Today I gave a little thought to the problem of translating apps. Having support for more languages than English provides you than a vastly larger market, and with the modern App Stores it’s easy to reach out to all those people out there. You just need to have the app translated. There is often a third party who is helping out by translating your app to a foreign language. This often boils down to providing the translator with text files containing various strings that you want to have translated. Hopefully the translator later sends back the files, with extra localization added. It’s crucial that this process is as smooth as possible. You may pay the translator by the hour, or it might just be a friend who’s wasting her free time to help you with your app. Either way, you don’t want the file to be corrupted because there’s missing semicolons or quotation marks and you also want to put the workload on the translator to a minimum. Multiple localizations for multiple platforms means lots of files with that each has it’s own format.
Enter twine! This is a command line tool that’s designed to simplify the process of managing localizations for apps. This is how it works: A master file containing all localizations is created from your existing strings files. This file is structured and uses a simple, easy-to-understand format that’s very forgiving with white space. The format looks like:
[[Login section]] [username_label] en = Username de = Benützername sv = Användarnamn comment = Label which describes the username textfield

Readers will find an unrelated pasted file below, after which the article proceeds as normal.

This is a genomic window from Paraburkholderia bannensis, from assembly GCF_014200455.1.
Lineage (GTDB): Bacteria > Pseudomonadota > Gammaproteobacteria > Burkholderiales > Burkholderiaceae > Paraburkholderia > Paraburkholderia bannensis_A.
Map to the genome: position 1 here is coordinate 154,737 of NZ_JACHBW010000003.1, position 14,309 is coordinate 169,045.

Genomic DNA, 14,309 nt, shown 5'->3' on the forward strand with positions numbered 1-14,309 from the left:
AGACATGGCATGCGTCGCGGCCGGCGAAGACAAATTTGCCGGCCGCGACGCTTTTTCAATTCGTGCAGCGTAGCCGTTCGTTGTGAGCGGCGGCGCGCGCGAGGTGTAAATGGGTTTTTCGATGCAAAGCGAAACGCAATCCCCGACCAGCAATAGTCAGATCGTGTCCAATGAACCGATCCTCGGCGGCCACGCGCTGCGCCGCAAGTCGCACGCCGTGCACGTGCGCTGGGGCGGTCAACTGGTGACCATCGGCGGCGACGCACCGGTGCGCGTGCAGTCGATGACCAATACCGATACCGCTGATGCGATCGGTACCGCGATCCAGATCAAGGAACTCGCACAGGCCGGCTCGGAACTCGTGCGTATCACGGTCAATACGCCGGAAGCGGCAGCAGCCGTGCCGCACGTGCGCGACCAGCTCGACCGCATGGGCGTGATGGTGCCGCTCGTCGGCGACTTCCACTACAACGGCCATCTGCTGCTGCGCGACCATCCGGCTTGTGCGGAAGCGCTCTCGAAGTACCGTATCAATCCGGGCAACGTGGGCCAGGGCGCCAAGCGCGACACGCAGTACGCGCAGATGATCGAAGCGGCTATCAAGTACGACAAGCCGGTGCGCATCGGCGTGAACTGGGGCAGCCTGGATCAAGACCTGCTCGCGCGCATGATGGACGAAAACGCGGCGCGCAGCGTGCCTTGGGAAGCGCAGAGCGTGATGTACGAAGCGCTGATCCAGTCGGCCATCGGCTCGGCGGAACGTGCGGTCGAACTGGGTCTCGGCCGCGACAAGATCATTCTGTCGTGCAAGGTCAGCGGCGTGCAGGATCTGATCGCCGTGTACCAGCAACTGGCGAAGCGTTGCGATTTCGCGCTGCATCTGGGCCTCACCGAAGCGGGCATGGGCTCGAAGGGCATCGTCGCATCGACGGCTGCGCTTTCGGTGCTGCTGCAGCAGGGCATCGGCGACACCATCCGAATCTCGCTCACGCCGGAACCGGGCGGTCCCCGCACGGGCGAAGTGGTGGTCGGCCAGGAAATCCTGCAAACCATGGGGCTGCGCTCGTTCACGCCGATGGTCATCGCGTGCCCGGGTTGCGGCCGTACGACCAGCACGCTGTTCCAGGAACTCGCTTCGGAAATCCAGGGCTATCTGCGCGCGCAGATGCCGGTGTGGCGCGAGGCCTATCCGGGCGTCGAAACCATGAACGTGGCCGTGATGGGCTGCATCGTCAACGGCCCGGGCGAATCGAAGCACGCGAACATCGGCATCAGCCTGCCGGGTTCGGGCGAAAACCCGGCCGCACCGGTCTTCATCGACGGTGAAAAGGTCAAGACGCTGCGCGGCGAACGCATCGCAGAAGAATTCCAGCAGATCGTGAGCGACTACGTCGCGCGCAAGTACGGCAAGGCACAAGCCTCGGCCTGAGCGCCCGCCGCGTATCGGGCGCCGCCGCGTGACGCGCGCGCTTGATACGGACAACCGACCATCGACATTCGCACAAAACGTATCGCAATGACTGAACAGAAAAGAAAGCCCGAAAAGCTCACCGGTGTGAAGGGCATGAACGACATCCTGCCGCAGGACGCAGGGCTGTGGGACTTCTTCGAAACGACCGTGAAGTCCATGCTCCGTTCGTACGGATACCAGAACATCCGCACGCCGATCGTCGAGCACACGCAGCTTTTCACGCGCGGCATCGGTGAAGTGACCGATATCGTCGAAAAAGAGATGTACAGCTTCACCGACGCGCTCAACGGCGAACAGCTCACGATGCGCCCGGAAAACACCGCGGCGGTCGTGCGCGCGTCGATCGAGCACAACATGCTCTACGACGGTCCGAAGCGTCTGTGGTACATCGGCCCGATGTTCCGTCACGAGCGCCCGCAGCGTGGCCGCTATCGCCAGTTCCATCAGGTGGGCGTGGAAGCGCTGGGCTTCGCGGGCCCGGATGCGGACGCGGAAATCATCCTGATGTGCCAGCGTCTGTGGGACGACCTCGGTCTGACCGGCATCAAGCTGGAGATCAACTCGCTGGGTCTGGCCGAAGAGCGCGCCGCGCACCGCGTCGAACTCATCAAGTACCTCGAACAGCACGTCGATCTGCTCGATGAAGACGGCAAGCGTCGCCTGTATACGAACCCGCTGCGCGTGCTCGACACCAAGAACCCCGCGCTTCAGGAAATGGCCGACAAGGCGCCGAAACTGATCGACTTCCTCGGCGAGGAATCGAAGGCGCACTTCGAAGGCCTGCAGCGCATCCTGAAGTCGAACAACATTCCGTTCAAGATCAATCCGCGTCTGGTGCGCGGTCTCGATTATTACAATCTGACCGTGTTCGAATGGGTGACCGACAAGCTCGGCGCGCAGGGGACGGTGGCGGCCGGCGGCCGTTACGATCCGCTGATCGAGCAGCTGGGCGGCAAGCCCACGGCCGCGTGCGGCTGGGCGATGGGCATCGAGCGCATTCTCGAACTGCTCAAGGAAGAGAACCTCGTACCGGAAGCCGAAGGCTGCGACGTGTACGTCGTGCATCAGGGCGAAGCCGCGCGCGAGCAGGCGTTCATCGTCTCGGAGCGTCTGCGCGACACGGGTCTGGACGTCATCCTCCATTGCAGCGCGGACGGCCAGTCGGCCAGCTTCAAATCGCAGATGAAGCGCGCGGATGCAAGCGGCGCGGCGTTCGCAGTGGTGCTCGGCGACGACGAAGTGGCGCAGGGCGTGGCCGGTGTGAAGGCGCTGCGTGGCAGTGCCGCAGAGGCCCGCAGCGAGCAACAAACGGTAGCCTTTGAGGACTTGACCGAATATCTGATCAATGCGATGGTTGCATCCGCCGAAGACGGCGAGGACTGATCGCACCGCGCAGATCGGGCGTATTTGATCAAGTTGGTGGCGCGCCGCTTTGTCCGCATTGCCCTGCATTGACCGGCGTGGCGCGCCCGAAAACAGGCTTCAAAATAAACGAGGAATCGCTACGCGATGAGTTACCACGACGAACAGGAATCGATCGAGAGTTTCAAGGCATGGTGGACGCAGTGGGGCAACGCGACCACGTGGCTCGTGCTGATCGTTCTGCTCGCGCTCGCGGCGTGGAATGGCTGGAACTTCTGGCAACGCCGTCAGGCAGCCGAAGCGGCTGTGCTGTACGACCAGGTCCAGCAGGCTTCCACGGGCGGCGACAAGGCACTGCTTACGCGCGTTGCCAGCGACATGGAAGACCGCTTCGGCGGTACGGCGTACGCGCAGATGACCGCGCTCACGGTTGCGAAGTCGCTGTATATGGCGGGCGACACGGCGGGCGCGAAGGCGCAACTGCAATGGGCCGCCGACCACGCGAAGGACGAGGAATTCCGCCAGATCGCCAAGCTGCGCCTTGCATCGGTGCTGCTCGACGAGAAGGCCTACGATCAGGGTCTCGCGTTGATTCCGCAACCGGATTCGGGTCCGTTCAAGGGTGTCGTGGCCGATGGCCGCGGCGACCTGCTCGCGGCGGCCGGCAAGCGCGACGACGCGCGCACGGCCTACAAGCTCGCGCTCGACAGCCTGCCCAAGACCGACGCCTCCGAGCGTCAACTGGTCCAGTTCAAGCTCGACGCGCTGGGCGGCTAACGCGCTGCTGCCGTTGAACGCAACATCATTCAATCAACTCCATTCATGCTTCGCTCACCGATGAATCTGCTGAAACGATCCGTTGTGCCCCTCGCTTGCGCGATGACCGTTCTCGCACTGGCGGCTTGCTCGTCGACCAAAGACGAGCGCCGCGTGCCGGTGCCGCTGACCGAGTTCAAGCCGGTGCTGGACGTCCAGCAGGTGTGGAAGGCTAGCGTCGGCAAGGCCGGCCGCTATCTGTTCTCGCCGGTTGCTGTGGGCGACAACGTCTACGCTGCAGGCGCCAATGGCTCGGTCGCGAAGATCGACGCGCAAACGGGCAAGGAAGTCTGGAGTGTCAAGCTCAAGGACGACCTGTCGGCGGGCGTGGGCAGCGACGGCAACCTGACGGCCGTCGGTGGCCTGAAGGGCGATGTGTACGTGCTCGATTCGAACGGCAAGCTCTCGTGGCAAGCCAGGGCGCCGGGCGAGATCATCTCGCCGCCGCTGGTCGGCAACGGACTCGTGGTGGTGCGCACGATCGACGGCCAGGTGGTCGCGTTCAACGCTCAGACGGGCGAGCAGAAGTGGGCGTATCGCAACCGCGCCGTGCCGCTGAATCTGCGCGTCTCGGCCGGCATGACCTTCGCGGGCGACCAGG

You send this file to your translator, and they can add the translations. It doesn’t matter much if they mess up the formatting. When you get the file back you run a script which will convert it to the native string format used by iOS/Mac (.strings files), Android (.xml files) and jquery-localize (.json). Very neat! Here’s how you get started.
Install twine, which is a Ruby Gem, using:
$ gem install twine
First you might want to fetch all your existing strings and copy them into the master file, which we’ll call strings.txt
$ twine consume-all-string-files strings.txt folder/to/search/in --developer-language en --consume-all --consume-comments
Make sure that the strings.txt file exists first.
Go ahead and open the strings.txt file and make some small changes. From here we, in this example, choose to create strings for an iOS project. The process is very similar for other platforms.
Create the folders Resources/Localizations in the root of your project. Inside Localizations create .lproj-folders for the languages you want to support, for example en.lproj, sv.lproj, de.lproj.
Next, run the following command to generate new strings files:
$ twine generate-all-string-files strings.txt Resources/Locales/
If you check out the content you’ll see that there are newly created Localizable.strings file that contains your changes. These are the actual generated localization files that the project will use. From within Xcode, remove the old Localizable.strings file(s) and add the new ones.
Now, you may want to make sure that you always have up-to-date native strings. Do this by adding a new Run Script build phase for the target you’re using. Make sure that the shell script build phase is performed before the Copy Bundle Resources build phase. The shell script should be the same command as above to generate new strings.
Now you’ll always have the correct strings when building, and only ever have to care about the strings.txt, which contains all of your localizations.
As I said earlier, this works not only for iOS project so you can do the same for your Android or JQuery projects!